Date: 2015–09
  39. By: Andrew Kerr (DataFirst and SALDRU, University of Cape Town)
    Abstract: In this paper I describe the monetary and time costs of commuting to work in South Africa. I find that these costs are high and that monetary costs of commuting have increased faster than inflation, mainly through a shift away from walking and towards minibus taxis and driving. Journey times are substantially higher than the OECD country average. Using a method suggested by Hausmann (2013) I estimate the effective tax on hourly earnings that the time and monetary costs of commuting impose. I find high effective tax rates, which are a disincentive to working far from home. This only deepens the puzzle of why South Africa's informal sector is so small, since more than half of the informally self-employed work at home and pay no transport costs. I show that whilst minibus taxis conveyed around 71% of commuters that used public transport in 2013, the industry receives less than 1% of the direct public transport subsidy provided by the South African government. I find that the subsidy accrues mainly to bus and train users in the lower middle part of the labour income distribution.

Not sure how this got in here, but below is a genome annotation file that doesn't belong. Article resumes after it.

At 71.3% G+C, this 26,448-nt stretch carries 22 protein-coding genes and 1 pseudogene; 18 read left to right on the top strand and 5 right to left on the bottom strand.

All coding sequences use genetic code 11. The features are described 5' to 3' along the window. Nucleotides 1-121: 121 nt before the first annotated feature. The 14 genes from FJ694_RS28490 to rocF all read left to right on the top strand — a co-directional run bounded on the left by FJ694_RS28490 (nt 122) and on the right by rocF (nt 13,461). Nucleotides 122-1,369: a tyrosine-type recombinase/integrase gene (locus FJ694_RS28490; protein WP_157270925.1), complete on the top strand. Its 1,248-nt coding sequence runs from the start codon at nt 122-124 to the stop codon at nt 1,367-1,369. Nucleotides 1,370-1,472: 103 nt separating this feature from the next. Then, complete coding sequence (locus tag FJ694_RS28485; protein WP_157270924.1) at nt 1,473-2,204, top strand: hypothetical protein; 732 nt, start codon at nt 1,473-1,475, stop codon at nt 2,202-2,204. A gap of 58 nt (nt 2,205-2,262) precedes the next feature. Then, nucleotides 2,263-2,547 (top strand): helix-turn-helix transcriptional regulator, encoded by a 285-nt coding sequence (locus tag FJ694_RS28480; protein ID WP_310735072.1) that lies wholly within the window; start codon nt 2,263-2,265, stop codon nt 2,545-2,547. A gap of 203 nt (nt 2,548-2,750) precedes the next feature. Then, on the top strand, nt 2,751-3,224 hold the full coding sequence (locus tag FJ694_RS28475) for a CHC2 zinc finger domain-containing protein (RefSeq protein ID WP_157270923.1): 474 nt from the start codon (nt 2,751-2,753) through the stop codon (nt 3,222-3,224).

Date: 2015
  40. By: Adam Nowak (West Virginia University, Department of Economics); Patrick Smith (Georgia State University, J. Mack Robinson College of Business)
    Abstract: This paper incorporates text data from MLS listings from Atlanta, GA into a hedonic pricing model. Text is found to decrease pricing error by more than 25%. Information from text is incorporated into a linear model using a tokenization approach. By doing so, the implicit prices for various words and phrases are estimated. The estimation focuses on simultaneous variable selection and estimation for linear models in the presence of a large number of variables. The LASSO procedure and variants are shown to outperform least-squares in out-of-sample testing.
    Keywords: textual analysis, big data, real estate valuation
    JEL: C01 C18 C51 C52 C65 R30
    Date: 2015–08
  41. By: Zhechun He